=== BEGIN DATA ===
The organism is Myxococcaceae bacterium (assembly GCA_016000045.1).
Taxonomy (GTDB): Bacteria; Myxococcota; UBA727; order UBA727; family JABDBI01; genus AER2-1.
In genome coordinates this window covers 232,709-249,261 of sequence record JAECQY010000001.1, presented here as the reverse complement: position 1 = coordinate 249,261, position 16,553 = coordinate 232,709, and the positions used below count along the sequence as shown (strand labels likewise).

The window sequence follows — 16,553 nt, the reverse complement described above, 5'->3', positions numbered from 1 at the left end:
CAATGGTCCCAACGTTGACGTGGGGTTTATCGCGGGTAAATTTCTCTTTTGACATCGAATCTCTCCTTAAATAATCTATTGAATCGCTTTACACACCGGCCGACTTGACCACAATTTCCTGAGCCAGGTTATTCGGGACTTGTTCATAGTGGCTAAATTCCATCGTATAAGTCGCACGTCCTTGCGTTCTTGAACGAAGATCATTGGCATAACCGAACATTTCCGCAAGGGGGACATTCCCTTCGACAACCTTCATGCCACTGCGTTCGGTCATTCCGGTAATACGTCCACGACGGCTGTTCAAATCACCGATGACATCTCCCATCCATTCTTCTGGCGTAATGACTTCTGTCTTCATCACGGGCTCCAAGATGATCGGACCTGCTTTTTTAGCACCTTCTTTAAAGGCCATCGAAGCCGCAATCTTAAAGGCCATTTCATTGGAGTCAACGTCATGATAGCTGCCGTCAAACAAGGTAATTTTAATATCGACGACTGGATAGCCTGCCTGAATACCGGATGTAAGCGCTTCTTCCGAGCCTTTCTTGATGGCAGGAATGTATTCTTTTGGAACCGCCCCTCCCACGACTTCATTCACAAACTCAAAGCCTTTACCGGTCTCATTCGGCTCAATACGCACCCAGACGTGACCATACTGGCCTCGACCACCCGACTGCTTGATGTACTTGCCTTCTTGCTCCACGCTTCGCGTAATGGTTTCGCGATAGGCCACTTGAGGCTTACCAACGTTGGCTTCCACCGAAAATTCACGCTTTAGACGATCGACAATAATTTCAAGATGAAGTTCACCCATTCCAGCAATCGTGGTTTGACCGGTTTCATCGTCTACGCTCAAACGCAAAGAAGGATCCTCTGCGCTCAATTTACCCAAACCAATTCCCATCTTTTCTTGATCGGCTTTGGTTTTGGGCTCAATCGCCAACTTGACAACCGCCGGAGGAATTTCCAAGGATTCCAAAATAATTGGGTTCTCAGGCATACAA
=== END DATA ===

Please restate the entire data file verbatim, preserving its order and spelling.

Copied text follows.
The organism is Myxococcaceae bacterium (assembly GCA_016000045.1).
Taxonomy (GTDB): Bacteria; Myxococcota; UBA727; order UBA727; family JABDBI01; genus AER2-1.
In genome coordinates this window covers 232,709-249,261 of sequence record JAECQY010000001.1, presented here as the reverse complement: position 1 = coordinate 249,261, position 16,553 = coordinate 232,709, and the positions used below count along the sequence as shown (strand labels likewise).

The window sequence follows — 16,553 nt, the reverse complement described above, 5'->3', positions numbered from 1 at the left end:
CAATGGTCCCAACGTTGACGTGGGGTTTATCGCGGGTAAATTTCTCTTTTGACATCGAATCTCTCCTTAAATAATCTATTGAATCGCTTTACACACCGGCCGACTTGACCACAATTTCCTGAGCCAGGTTATTCGGGACTTGTTCATAGTGGCTAAATTCCATCGTATAAGTCGCACGTCCTTGCGTTCTTGAACGAAGATCATTGGCATAACCGAACATTTCCGCAAGGGGGACATTCCCTTCGACAACCTTCATGCCACTGCGTTCGGTCATTCCGGTAATACGTCCACGACGGCTGTTCAAATCACCGATGACATCTCCCATCCATTCTTCTGGCGTAATGACTTCTGTCTTCATCACGGGCTCCAAGATGATCGGACCTGCTTTTTTAGCACCTTCTTTAAAGGCCATCGAAGCCGCAATCTTAAAGGCCATTTCATTGGAGTCAACGTCATGATAGCTGCCGTCAAACAAGGTAATTTTAATATCGACGACTGGATAGCCTGCCTGAATACCGGATGTAAGCGCTTCTTCCGAGCCTTTCTTGATGGCAGGAATGTATTCTTTTGGAACCGCCCCTCCCACGACTTCATTCACAAACTCAAAGCCTTTACCGGTCTCATTCGGCTCAATACGCACCCAGACGTGACCATACTGGCCTCGACCACCCGACTGCTTGATGTACTTGCCTTCTTGCTCCACGCTTCGCGTAATGGTTTCGCGATAGGCCACTTGAGGCTTACCAACGTTGGCTTCCACCGAAAATTCACGCTTTAGACGATCGACAATAATTTCAAGATGAAGTTCACCCATTCCAGCAATCGTGGTTTGACCGGTTTCATCGTCTACGCTCAAACGCAAAGAAGGATCCTCTGCGCTCAATTTACCCAAACCAATTCCCATCTTTTCTTGATCGGCTTTGGTTTTGGGCTCAATCGCCAACTTGACAACCGCCGGAGGAATTTCCAAGGATTCCAAAATAATTGGGTTCTCAGGCATACAA